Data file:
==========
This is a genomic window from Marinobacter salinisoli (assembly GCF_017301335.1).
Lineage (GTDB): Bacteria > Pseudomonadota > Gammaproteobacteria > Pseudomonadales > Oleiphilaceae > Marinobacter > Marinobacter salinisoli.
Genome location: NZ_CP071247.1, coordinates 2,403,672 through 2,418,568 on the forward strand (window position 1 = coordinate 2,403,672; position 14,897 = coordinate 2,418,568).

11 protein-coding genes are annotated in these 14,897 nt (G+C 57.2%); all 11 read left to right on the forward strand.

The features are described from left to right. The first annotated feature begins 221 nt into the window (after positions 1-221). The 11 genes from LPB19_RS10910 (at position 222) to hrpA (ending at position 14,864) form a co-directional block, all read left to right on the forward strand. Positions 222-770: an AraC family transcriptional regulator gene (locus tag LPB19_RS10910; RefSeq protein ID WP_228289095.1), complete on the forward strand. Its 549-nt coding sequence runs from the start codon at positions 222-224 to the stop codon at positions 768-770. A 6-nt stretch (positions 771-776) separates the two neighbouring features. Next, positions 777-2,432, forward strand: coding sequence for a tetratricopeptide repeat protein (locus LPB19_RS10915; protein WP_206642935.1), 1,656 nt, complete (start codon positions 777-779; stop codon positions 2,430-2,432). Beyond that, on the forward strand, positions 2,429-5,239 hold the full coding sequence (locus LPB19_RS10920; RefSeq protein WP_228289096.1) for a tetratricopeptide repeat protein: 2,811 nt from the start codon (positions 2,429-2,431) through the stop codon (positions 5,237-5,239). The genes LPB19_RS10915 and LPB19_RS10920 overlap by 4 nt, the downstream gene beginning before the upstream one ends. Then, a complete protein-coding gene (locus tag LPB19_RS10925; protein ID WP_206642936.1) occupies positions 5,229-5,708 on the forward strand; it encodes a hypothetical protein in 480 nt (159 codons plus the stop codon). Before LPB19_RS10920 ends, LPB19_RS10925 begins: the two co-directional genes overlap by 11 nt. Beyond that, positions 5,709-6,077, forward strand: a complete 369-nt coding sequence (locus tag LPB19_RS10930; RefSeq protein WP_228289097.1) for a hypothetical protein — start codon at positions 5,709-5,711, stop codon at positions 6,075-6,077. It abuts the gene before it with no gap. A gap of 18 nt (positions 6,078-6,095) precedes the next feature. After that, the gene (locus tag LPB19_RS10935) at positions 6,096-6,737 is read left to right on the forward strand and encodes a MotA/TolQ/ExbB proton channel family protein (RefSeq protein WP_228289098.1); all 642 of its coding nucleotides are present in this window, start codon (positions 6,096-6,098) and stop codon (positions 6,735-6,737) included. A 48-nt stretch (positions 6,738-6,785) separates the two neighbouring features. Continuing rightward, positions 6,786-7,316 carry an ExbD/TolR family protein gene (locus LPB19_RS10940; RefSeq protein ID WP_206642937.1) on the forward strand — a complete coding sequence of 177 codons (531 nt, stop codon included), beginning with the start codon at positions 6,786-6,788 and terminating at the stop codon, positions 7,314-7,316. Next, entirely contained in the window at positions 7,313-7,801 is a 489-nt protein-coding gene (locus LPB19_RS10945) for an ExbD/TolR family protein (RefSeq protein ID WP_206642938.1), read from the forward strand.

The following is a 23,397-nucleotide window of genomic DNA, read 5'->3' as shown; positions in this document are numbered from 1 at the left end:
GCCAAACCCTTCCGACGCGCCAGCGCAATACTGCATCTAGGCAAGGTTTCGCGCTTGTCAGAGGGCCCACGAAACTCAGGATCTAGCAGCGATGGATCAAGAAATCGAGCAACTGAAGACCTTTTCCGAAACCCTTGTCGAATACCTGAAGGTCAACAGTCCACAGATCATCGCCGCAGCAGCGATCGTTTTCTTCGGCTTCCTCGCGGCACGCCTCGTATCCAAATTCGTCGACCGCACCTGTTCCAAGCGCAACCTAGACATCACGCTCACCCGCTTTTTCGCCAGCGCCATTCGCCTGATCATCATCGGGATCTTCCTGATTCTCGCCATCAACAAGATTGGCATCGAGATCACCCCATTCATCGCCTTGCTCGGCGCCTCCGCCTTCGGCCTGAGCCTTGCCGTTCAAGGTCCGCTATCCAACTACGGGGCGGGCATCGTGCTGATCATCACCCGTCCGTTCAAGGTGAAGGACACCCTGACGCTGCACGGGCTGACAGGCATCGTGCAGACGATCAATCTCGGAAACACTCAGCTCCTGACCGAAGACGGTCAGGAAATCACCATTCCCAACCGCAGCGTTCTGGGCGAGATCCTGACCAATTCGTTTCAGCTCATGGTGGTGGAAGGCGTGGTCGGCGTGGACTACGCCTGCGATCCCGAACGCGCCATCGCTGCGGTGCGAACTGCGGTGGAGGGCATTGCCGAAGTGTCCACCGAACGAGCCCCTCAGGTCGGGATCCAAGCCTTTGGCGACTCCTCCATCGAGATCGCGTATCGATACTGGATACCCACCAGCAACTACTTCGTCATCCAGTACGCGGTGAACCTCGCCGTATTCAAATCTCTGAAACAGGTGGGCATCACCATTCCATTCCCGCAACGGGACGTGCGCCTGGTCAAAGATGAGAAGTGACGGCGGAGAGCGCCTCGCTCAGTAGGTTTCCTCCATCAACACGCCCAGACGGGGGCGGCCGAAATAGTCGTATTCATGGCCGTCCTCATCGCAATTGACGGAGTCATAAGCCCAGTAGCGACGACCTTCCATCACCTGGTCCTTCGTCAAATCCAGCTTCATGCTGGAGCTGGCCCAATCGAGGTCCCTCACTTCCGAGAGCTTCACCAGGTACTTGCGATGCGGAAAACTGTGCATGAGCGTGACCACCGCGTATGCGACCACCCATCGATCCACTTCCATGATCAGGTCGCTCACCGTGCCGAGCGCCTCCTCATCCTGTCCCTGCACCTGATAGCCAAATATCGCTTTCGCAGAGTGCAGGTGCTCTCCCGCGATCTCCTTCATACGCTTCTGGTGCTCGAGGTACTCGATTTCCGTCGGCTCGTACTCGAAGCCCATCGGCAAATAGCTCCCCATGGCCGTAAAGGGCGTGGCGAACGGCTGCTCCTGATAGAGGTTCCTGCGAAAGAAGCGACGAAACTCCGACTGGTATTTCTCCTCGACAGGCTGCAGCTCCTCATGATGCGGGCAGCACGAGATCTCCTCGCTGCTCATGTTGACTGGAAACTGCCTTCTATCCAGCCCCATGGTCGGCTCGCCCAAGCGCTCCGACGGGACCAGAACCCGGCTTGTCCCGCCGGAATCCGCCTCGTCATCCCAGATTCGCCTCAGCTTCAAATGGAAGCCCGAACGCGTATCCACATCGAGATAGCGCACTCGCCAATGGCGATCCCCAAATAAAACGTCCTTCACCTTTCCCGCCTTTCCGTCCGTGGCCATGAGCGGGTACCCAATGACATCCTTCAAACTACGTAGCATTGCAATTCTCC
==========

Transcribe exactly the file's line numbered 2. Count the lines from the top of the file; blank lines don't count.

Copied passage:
Lineage (GTDB): Bacteria > Pseudomonadota > Gammaproteobacteria > Pseudomonadales > Oleiphilaceae > Marinobacter > Marinobacter salinisoli.